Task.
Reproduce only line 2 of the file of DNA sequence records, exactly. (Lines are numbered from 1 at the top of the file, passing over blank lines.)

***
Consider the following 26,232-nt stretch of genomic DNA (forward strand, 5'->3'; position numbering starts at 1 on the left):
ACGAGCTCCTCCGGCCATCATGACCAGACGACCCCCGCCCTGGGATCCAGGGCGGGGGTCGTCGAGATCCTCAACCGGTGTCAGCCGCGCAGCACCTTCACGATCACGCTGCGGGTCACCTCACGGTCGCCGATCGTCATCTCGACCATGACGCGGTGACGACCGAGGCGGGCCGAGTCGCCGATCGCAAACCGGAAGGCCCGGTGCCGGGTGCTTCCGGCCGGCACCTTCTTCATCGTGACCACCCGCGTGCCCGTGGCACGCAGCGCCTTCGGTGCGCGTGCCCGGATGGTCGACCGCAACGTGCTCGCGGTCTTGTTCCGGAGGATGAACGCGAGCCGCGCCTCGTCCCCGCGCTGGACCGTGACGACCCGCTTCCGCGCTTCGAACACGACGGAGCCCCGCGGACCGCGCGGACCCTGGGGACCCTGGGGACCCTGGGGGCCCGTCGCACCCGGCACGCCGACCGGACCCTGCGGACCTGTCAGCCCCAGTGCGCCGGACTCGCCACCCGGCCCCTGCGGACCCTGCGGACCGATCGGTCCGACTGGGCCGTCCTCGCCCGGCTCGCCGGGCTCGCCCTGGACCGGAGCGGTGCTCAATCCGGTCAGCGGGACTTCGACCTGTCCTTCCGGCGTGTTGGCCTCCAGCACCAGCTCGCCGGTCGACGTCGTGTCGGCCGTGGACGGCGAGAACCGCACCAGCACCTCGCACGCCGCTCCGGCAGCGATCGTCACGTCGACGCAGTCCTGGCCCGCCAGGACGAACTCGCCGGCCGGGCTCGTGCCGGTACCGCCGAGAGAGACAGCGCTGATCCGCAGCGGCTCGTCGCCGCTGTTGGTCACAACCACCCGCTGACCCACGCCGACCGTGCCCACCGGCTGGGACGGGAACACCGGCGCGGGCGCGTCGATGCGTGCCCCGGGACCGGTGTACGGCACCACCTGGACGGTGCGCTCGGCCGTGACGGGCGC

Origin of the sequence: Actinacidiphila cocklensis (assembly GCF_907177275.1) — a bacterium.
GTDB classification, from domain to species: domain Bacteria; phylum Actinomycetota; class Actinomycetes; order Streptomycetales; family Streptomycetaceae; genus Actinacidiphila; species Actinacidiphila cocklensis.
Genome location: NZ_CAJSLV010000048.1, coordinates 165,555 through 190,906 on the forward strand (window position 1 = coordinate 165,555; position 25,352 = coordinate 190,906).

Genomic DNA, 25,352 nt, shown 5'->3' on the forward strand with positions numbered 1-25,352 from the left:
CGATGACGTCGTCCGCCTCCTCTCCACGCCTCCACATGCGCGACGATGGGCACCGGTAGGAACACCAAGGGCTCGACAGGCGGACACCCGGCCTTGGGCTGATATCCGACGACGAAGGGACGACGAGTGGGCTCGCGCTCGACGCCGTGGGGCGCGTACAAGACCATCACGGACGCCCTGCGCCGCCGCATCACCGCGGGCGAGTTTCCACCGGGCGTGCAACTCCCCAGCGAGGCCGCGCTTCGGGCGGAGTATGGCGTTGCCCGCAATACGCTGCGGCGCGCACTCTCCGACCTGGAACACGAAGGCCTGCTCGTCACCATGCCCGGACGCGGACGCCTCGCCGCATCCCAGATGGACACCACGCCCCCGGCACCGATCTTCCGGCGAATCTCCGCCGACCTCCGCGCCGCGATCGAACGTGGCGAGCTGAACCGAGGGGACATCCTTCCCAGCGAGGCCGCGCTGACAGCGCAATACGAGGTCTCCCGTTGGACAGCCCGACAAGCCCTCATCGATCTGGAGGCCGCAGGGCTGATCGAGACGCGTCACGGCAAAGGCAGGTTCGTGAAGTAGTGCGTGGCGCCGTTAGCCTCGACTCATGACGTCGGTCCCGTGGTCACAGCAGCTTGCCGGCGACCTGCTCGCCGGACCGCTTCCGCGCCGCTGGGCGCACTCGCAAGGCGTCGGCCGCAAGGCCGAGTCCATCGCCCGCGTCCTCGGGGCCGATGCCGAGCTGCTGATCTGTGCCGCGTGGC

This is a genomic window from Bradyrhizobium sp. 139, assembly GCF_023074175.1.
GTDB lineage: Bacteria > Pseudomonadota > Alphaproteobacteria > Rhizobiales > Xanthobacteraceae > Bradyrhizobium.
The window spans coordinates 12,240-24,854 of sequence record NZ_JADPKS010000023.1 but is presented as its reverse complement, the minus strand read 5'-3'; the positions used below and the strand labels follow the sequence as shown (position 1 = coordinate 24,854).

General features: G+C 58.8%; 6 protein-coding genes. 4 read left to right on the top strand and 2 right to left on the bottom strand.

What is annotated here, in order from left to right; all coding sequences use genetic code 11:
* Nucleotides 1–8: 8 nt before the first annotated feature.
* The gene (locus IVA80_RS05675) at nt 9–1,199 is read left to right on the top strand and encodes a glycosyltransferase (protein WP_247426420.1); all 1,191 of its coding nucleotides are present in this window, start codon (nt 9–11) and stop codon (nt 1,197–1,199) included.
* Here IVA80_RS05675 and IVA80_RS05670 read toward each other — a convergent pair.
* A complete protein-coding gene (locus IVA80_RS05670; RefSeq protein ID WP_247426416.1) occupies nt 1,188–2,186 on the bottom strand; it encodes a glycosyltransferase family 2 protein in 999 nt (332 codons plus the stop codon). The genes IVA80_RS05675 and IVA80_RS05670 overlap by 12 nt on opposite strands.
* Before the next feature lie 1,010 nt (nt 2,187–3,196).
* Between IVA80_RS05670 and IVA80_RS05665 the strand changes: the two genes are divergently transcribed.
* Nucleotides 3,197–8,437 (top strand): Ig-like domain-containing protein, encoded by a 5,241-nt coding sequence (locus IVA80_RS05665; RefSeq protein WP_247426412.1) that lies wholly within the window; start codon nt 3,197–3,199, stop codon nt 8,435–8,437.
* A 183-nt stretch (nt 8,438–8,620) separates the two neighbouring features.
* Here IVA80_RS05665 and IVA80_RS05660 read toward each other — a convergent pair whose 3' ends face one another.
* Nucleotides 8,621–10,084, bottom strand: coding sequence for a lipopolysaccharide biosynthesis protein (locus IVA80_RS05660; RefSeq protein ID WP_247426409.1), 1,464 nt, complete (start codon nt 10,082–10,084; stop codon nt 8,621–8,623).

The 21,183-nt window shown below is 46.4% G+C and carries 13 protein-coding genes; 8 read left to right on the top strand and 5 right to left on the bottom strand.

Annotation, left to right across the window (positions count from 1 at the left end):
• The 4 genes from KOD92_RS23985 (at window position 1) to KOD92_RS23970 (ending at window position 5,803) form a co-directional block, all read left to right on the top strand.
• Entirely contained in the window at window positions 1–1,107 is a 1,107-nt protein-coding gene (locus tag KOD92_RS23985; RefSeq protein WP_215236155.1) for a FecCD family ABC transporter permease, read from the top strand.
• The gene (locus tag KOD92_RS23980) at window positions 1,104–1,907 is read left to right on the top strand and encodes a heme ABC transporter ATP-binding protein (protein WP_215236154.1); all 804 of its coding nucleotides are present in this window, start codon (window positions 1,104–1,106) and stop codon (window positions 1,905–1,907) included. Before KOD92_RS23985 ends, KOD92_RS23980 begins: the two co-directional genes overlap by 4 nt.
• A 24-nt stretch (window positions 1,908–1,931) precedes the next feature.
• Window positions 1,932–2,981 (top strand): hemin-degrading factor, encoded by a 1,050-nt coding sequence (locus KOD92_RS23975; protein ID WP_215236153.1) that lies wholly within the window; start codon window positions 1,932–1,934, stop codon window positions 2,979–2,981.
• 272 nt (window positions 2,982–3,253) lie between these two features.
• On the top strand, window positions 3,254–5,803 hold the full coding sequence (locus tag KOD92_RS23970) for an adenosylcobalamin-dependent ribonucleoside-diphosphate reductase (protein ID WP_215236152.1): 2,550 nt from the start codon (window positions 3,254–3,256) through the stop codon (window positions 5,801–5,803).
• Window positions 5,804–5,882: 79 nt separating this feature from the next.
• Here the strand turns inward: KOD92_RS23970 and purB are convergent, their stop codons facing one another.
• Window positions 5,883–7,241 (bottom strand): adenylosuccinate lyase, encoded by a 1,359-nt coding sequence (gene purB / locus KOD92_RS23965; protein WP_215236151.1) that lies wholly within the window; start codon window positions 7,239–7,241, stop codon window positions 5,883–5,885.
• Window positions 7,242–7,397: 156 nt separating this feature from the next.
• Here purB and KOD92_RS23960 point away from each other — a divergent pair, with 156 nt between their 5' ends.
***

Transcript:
ACGAGCTCCTCCGGCCATCATGACCAGACGACCCCCGCCCTGGGATCCAGGGCGGGGGTCGTCGAGATCCTCAACCGGTGTCAGCCGCGCAGCACCTTCACGATCACGCTGCGGGTCACCTCACGGTCGCCGATCGTCATCTCGACCATGACGCGGTGACGACCGAGGCGGGCCGAGTCGCCGATCGCAAACCGGAAGGCCCGGTGCCGGGTGCTTCCGGCCGGCACCTTCTTCATCGTGACCACCCGCGTGCCCGTGGCACGCAGCGCCTTCGGTGCGCGTGCCCGGATGGTCGACCGCAACGTGCTCGCGGTCTTGTTCCGGAGGATGAACGCGAGCCGCGCCTCGTCCCCGCGCTGGACCGTGACGACCCGCTTCCGCGCTTCGAACACGACGGAGCCCCGCGGACCGCGCGGACCCTGGGGACCCTGGGGACCCTGGGGGCCCGTCGCACCCGGCACGCCGACCGGACCCTGCGGACCTGTCAGCCCCAGTGCGCCGGACTCGCCACCCGGCCCCTGCGGACCCTGCGGACCGATCGGTCCGACTGGGCCGTCCTCGCCCGGCTCGCCGGGCTCGCCCTGGACCGGAGCGGTGCTCAATCCGGTCAGCGGGACTTCGACCTGTCCTTCCGGCGTGTTGGCCTCCAGCACCAGCTCGCCGGTCGACGTCGTGTCGGCCGTGGACGGCGAGAACCGCACCAGCACCTCGCACGCCGCTCCGGCAGCGATCGTCACGTCGACGCAGTCCTGGCCCGCCAGGACGAACTCGCCGGCCGGGCTCGTGCCGGTACCGCCGAGAGAGACAGCGCTGATCCGCAGCGGCTCGTCGCCGCTGTTGGTCACAACCACCCGCTGACCCACGCCGACCGTGCCCACCGGCTGGGACGGGAACACCGGCGCGGGCGCGTCGATGCGTGCCCCGGGACCGGTGTACGGCACCACCTGGACGGTGCGCTCGGCCGTGACGGGCGC